How Can You Help Prevent Your Teen’s Relapse?

Drinking - Relapse - Beachside

Teens in recovery are highly sensitive to triggers, especially when under stress or uncertain circumstances. While it may seem logical that they would want to remain on their journey through sobriety after having worked so hard to get there, the power of addiction can easily take hold again when they are exposed to various triggers that can set off a relapse.

For some teens, a trigger may be something as simple as hearing a song on the radio or seeing an old friend. Studies show that within the first four years after treatment for drug and substance abuse addiction, 50 to 90% of teen addicts relapse into their old habits.

During this time when most teens are at home, under Stay at Home orders due to the COVID-19 pandemic, they may be exposed to and have access to prescription drugs and alcohol that their parents may have in the home. The stress, anxiety, fear, and uncertainty that we are all feeling may be the very trigger that leads a teen back down the road of addiction. According to a study conducted by Marquette University, stress may be a contributing factor in teen relapse, rendering those in recovery more vulnerable to triggers and cues.

It is important to understand what may be classified as a trigger that could entice a teen to derail their hard work in recovery and give in to the temptations of drugs and alcohol again. Triggers are typically social, emotional, or environmental situations that remind a teen in the recovery of their past drug or alcohol use. While they do not make a teen consume the substance, they do increase the likelihood that they will give in to the temptation.

Triggers for each person may be different and they may be external or internal. External triggers may include social situations or places in which drugs/alcohol are present or where the teen used to get high. For example, friends and associates who still use may trigger a teen’s reflexes and cravings through peer pressure, teasing, and even manipulation. While teens may have learned coping mechanisms to respond appropriately to these situations and people, the triggers may be too much for them to deal with, causing them to slip into relapse.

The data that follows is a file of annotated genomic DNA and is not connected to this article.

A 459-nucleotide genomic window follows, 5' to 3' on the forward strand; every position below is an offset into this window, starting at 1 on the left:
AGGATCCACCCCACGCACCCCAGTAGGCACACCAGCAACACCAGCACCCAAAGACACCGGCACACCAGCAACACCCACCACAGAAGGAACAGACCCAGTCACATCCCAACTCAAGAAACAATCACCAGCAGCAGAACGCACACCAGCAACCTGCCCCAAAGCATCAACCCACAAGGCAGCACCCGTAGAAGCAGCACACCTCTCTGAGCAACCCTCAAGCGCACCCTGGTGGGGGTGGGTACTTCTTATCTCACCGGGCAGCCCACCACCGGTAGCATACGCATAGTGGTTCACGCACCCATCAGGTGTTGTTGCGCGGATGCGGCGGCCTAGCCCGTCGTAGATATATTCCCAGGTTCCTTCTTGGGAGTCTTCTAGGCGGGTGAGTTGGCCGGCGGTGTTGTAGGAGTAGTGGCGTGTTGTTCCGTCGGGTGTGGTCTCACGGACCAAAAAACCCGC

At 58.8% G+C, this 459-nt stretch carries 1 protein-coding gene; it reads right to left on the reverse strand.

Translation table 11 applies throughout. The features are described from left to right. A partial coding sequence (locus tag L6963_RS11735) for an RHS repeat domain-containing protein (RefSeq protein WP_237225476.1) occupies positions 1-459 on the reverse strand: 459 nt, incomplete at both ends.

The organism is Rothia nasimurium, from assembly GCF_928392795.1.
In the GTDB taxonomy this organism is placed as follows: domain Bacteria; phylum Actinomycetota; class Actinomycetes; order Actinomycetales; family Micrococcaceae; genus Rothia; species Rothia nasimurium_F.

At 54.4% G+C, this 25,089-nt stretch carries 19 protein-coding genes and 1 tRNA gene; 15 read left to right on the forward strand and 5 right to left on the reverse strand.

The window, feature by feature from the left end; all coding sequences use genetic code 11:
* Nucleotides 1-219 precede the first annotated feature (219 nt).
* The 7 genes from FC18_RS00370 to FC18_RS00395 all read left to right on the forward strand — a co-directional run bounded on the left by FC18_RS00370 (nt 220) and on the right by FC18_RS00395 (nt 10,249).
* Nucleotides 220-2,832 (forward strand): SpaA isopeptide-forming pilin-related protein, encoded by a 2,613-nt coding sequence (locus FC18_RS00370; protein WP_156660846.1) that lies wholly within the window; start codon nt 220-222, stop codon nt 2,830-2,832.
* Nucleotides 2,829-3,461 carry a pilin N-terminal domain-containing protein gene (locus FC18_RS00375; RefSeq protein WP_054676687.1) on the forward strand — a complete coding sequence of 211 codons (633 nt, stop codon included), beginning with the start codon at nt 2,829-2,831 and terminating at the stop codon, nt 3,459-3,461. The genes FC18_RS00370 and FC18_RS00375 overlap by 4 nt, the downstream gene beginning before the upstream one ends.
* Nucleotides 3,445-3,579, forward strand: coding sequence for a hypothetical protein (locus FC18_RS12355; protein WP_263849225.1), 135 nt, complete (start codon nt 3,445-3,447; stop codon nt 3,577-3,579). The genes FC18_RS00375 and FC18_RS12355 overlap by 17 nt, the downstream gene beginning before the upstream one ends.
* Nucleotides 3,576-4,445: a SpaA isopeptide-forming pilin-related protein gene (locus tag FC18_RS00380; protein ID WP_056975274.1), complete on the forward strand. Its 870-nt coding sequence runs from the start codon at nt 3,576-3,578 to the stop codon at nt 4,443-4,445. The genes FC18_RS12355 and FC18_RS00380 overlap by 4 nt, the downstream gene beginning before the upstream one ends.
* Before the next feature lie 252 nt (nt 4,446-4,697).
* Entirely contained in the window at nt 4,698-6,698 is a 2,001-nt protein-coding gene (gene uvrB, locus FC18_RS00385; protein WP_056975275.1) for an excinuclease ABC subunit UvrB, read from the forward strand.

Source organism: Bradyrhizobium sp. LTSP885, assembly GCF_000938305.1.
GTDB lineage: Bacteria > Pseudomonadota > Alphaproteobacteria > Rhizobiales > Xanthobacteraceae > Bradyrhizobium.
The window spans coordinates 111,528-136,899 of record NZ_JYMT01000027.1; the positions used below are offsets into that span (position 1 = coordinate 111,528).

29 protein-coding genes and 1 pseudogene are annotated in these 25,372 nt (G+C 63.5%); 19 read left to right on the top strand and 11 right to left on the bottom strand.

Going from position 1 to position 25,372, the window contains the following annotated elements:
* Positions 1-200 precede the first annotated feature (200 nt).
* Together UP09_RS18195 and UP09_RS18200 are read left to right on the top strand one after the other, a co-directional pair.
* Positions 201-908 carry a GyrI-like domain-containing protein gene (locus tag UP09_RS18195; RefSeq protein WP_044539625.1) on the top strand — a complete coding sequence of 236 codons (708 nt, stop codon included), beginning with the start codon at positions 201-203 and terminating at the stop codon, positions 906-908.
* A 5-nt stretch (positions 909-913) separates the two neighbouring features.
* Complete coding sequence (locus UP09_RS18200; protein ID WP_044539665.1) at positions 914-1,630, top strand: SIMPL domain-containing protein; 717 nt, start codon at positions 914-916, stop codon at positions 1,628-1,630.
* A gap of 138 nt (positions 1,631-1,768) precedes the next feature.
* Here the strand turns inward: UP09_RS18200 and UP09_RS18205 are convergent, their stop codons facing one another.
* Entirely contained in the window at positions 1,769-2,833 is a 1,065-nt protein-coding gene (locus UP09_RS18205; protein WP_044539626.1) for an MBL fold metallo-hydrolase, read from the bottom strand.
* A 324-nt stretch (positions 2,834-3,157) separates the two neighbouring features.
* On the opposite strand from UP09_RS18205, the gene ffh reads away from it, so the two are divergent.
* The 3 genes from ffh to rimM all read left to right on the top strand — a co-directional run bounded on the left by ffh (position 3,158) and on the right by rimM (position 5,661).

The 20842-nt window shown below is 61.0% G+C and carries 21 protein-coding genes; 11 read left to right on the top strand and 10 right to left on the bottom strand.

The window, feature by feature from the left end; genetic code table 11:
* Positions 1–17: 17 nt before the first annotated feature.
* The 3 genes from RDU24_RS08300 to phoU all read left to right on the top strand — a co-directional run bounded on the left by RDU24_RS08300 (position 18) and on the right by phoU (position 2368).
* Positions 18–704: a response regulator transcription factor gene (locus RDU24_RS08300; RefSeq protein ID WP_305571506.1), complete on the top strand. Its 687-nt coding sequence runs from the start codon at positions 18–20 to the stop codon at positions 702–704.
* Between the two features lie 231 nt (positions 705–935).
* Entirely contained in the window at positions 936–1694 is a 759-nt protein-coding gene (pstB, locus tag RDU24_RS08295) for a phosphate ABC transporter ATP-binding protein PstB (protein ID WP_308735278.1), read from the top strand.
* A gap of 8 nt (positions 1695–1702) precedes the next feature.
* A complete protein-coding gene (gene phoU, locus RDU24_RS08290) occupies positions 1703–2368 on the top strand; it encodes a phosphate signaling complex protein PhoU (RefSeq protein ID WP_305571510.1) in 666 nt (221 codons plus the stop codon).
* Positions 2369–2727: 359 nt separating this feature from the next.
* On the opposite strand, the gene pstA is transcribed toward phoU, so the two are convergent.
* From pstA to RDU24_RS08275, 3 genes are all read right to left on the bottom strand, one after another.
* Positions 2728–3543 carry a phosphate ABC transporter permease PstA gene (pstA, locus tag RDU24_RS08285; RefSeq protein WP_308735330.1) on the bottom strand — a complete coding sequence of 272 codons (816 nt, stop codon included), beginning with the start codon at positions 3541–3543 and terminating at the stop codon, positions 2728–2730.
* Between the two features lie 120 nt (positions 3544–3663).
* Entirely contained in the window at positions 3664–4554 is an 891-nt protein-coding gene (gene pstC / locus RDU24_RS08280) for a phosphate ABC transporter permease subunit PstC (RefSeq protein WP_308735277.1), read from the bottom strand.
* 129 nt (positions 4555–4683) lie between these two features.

On the other hand, internal triggers may include stress, over-confidence, social isolation, depression, boredom, and self-pity. Unfortunately, during this time when tensions are already elevated and a teen’s emotions may be stretched, the internal triggers are more prevalent and can, in fact, be very dangerous for a teen in recovery.

Tips to help your teen steer clear of triggers

At a time when we are all socially isolated, bored, and stressed, internal triggers may be detrimental to a teen’s mental and subsequently, physical health. So, how do you help your teen avoid the triggers that may surround them even while in a stay at home environment?

  • Social isolation. Of course, isolation to some degree is unavoidable as teens are required to stay in quarantine. Feelings of loneliness, sadness, and isolation can make a teen yearn for the euphoric feelings associated with drug and alcohol use. To combat social isolation, encourage your teen to stay in contact with friends and classmates through video-conferencing, social media, and spending time together with the family. Not only do these activities distract a teen from the reality of isolation but from the cravings for drugs or alcohol that it may insight.
  • Stress. Many teens first begin using drugs or alcohol to cope with the stresses brought on by the very nature of being a teenager; school, relationships, home life. Even while we are all in the stay at home situation, a teen’s stress level can still be high. In fact, it may be even higher as they try to accept and process the current situation, manage the “new normal” of life, and navigate and understand their emotions and feelings. When using, teens were able to escape the stresses of life even if only temporarily. Now they must develop new coping strategies to help them maintain a normal level of stress and not allow it to become a trigger that tempts them to reach inside the medicine or liquor cabinet.
  • Over-confidence. During the treatment and recovery process, teens are encouraged to be confident and optimistic about their recovery and to protect themselves against the risk of relapse. Unfortunately, for some, they may become overly confident in their accomplishments, believing that they have successfully tackled their challenges and that they are now immune to triggers and cravings. This over-confidence may be the very thing that entices them to “take a small sip” or “do it just this once” while they are at home faced with stress, isolation, and temptations. Gently remind your teen of the need for humility to overcome this tendency to become over-confident.